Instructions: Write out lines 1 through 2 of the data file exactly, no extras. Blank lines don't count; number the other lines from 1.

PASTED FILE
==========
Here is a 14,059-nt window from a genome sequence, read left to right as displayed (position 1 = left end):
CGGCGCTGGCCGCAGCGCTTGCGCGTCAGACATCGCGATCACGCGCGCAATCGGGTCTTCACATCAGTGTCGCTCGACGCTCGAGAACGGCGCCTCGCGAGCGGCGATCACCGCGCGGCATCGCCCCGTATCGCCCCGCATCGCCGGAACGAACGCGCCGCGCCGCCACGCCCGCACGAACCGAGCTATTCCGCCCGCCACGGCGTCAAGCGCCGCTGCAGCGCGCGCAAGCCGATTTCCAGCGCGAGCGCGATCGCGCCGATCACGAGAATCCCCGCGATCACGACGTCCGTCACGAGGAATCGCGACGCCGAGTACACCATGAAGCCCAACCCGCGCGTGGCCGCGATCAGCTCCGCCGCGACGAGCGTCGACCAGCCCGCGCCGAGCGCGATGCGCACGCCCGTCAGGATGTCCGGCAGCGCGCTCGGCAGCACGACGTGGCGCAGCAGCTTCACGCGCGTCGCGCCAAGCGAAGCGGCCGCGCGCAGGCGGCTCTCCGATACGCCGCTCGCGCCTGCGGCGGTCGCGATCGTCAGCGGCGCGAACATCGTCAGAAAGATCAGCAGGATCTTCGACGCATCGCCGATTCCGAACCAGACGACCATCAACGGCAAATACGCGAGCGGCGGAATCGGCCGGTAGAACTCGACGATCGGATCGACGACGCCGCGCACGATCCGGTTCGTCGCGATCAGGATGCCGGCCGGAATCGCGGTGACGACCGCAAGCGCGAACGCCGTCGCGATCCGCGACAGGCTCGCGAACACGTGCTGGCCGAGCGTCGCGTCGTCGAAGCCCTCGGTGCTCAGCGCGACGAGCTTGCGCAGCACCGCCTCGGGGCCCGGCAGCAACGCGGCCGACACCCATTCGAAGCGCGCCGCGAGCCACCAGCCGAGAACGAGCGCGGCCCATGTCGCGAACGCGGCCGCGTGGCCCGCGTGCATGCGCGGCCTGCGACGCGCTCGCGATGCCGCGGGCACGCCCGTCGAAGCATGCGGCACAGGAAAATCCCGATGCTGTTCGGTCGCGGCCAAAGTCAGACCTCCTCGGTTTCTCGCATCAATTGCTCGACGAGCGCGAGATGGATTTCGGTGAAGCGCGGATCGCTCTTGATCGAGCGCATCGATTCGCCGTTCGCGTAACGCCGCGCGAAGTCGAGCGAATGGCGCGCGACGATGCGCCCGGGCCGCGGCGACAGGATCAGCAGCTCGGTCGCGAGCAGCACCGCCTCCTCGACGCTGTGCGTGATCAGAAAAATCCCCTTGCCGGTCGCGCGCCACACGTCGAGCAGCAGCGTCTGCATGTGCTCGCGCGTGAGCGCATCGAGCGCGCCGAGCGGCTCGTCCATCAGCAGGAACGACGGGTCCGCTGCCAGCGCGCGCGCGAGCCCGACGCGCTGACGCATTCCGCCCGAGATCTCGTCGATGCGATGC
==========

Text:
Here is a 14,059-nt window from a genome sequence, read left to right as displayed (position 1 = left end):
CGGCGCTGGCCGCAGCGCTTGCGCGTCAGACATCGCGATCACGCGCGCAATCGGGTCTTCACATCAGTGTCGCTCGACGCTCGAGAACGGCGCCTCGCGAGCGGCGATCACCGCGCGGCATCGCCCCGTATCGCCCCGCATCGCCGGAACGAACGCGCCGCGCCGCCACGCCCGCACGAACCGAGCTATTCCGCCCGCCACGGCGTCAAGCGCCGCTGCAGCGCGCGCAAGCCGATTTCCAGCGCGAGCGCGATCGCGCCGATCACGAGAATCCCCGCGATCACGACGTCCGTCACGAGGAATCGCGACGCCGAGTACACCATGAAGCCCAACCCGCGCGTGGCCGCGATCAGCTCCGCCGCGACGAGCGTCGACCAGCCCGCGCCGAGCGCGATGCGCACGCCCGTCAGGATGTCCGGCAGCGCGCTCGGCAGCACGACGTGGCGCAGCAGCTTCACGCGCGTCGCGCCAAGCGAAGCGGCCGCGCGCAGGCGGCTCTCCGATACGCCGCTCGCGCCTGCGGCGGTCGCGATCGTCAGCGGCGCGAACATCGTCAGAAAGATCAGCAGGATCTTCGACGCATCGCCGATTCCGAACCAGACGACCATCAACGGCAAATACGCGAGCGGCGGAATCGGCCGGTAGAACTCGACGATCGGATCGACGACGCCGCGCACGATCCGGTTCGTCGCGATCAGGATGCCGGCCGGAATCGCGGTGACGACCGCAAGCGCGAACGCCGTCGCGATCCGCGACAGGCTCGCGAACACGTGCTGGCCGAGCGTCGCGTCGTCGAAGCCCTCGGTGCTCAGCGCGACGAGCTTGCGCAGCACCGCCTCGGGGCCCGGCAGCAACGCGGCCGACACCCATTCGAAGCGCGCCGCGAGCCACCAGCCGAGAACGAGCGCGGCCCATGTCGCGAACGCGGCCGCGTGGCCCGCGTGCATGCGCGGCCTGCGACGCGCTCGCGATGCCGCGGGCACGCCCGTCGAAGCATGCGGCACAGGAAAATCCCGATGCTGTTCGGTCGCGGCCAAAGTCAGACCTCCTCGGTTTCTCGCATCAATTGCTCGACGAGCGCGAGATGGATTTCGGTGAAGCGCGGATCGCTCTTGATCGAGCGCATCGATTCGCCGTTCGCGTAACGCCGCGCGAAGTCGAGCGAATGGCGCGCGACGATGCGCCCGGGCCGCGGCGACAGGATCAGCAGCTCGGTCGCGAGCAGCACCGCCTCCTCGACGCTGTGCGTGATCAGAAAAATCCCCTTGCCGGTCGCGCGCCACACGTCGAGCAGCAGCGTCTGCATGTGCTCGCGCGTGAGCGCATCGAGCGCGCCGAGCGGCTCGTCCATCAGCAGGAACGACGGGTCCGCTGCCAGCGCGCGCGCGAGCCCGACGCGCTGACGCATTCCGCCCGAGATCTCGTCGATGCGATGC